Welcome to our new Video Insider newsletter, a morning email with the top news and analysis on the digital video industry, produced by BI Intelligence.
AMAZON MAKING A PLAY AT PAY-TV?: Amazon is reaching out to media and entertainment companies to float the idea of licensing these companies’ shows for a new online pay-TV service. The service, according to The Wall Street Journal, would offer online live TV channels. While Amazon has roundly denied the report, the effort is in line with Amazon’s growing presence in the digital video space. Amazon Prime Instant Video offers original and licensed streaming video content to subscribers. In addition, The Wall Street Journal previously reported that Amazon was developing a set-top box along the lines of Roku.
Should Amazon move into pay TV, which is a tentative possibility at best, they face a particularly challenging industry. The announcement yesterday of the acquisition of Intel Media by Verizon is indicative of the potential and difficulty in the digital TV space. Intel Media had plans to launch its own set-top box and over-the-top services but partnering with entertainment companies, among other issues, proved too much for a company with a very different core focus.
One of the key challenges for a pay-TV venture is that media companies are extremely protective of their original content and wary of new digital video competitors taking more viewers away from TV. Amazon does have the advantage of already having a digital video product and entertainment industry relationships, however. (The Wall Street Journal)
LOST PREMIUM SUBSCRIBERS FOUND: Yesterday, we wrote about a survey from the NPD Group, which found that the number of subscribers to premium channels like HBO and Starz had declined six percentage points, while the number of subscribers to Internet streaming video services rose. But many of these premium channels have reported healthy growth recently, suggesting that the survey’s significance may be overblown. “Showtime and every other premium network have increased both subscribers and penetrations over the last two years,” a Showtime spokesperson told the L.A. Times. The spokesperson said Showtime had added one million subscribers each year for six of the last seven years. Financial company BTIG also took issue with the study, pointing out that the major premium channels, including HBO, Cinemax, Showtime, and Starz have most recently reported increased subscriber numbers. (L.A. Times, BTIG)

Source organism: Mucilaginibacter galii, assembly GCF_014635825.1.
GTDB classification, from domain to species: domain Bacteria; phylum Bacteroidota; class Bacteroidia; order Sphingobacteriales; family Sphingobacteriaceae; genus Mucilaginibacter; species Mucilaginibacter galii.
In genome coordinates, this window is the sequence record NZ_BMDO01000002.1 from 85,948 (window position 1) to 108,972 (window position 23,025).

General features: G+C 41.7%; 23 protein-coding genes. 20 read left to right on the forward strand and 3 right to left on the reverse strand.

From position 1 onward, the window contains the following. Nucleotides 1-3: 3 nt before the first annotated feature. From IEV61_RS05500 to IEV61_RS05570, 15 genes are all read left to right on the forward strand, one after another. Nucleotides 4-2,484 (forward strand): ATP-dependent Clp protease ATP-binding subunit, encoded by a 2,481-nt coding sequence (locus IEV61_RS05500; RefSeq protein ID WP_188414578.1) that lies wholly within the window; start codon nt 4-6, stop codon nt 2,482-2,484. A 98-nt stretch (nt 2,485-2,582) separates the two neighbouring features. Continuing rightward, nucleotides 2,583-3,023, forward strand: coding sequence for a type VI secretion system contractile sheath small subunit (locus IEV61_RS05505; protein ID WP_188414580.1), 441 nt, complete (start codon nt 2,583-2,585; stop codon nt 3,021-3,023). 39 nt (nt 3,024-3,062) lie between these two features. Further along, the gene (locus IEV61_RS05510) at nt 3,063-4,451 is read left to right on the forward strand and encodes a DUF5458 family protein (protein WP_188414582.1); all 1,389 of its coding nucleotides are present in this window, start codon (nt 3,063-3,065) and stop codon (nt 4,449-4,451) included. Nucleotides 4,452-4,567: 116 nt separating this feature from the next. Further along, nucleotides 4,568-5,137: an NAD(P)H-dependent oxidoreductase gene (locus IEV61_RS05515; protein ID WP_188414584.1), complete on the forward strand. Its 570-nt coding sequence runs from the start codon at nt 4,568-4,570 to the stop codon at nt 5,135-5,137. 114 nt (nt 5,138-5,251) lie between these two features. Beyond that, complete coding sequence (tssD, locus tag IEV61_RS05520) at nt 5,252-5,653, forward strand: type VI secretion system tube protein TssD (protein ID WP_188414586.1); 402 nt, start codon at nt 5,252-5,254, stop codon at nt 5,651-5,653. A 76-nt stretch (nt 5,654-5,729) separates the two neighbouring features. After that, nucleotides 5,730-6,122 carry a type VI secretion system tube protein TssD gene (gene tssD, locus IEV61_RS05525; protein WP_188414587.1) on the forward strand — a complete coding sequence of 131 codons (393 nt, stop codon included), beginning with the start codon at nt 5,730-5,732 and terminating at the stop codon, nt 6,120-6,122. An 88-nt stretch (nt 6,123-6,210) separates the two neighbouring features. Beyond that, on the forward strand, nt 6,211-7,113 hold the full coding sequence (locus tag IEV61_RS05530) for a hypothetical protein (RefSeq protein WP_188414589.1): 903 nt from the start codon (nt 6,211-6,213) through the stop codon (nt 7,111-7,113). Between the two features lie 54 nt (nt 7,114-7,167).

GO AHEAD, SHARE THAT HBO PASSWORD: And speaking of premium cable channels, HBO knows all about people sharing their HBO GO password and they’re totally fine with it, perhaps a further indication that HBO is not concerned with any loss of subscribers. HBO says they would rather get people hooked on their content, even if that means not paying for a subscription right now. And so far, password sharing hasn’t cut into HBO’s bottom line. (AV Club)
WELCOME, VIDEO INSIDERS:The Video Insider newsletter covers the day’s most important topics in digital video, as well as news exclusives of interest to industry insiders. We look forward to the newsletter becoming an important part of your morning routine.
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NETFLIX EARNINGS ARE COMING: Netflix is expected to announce fourth quarter 2013 earnings today, and an analysis by Estimize.com predicts that those reported earnings will be healthy. However, this quarter is the one to watch out for. There is concern that the net neutrality ruling could result in Netflix paying higher fees to stream bandwith-heavy content to users. In addition, the streaming video space has gotten much more crowded, with a wider variety of original content available from different providers, and an array of streaming services to choose from. (Business Insider)
TWITTER GETS SERIOUS ABOUT TV: Twitter is especially strong as a social TV platform. It is where many of the real-time conversations about TV shows take place and where media figures have some of their most active and engaged fan bases. Now, Twitter looks like it’s going to further leverage that strength. The company has been promoting a new set of ad measurement products that appear focused around analysing sentiment and user data on the network to glean insights about people’s viewing habits and preferences. This can then be used to better target TV-related ads. Twitter is aiming to be the most important second-screen, and leverage that position to become an extension of advertisers’ TV ad buys. (Adweek)
BBC LAUNCHES INSTAGRAM VIDEO: Twitter is by no means a lock for that position as go-to second-screen network, though. Facebook and Instagram, with their recent video offerings, are also proving compelling for advertisers and content creators. As a case in point, the BBC last week launched video programming on Instagram, called Instafax. The UK network is posting three 15-second clips on Instagram each day on the day’s top news. (The Verge)
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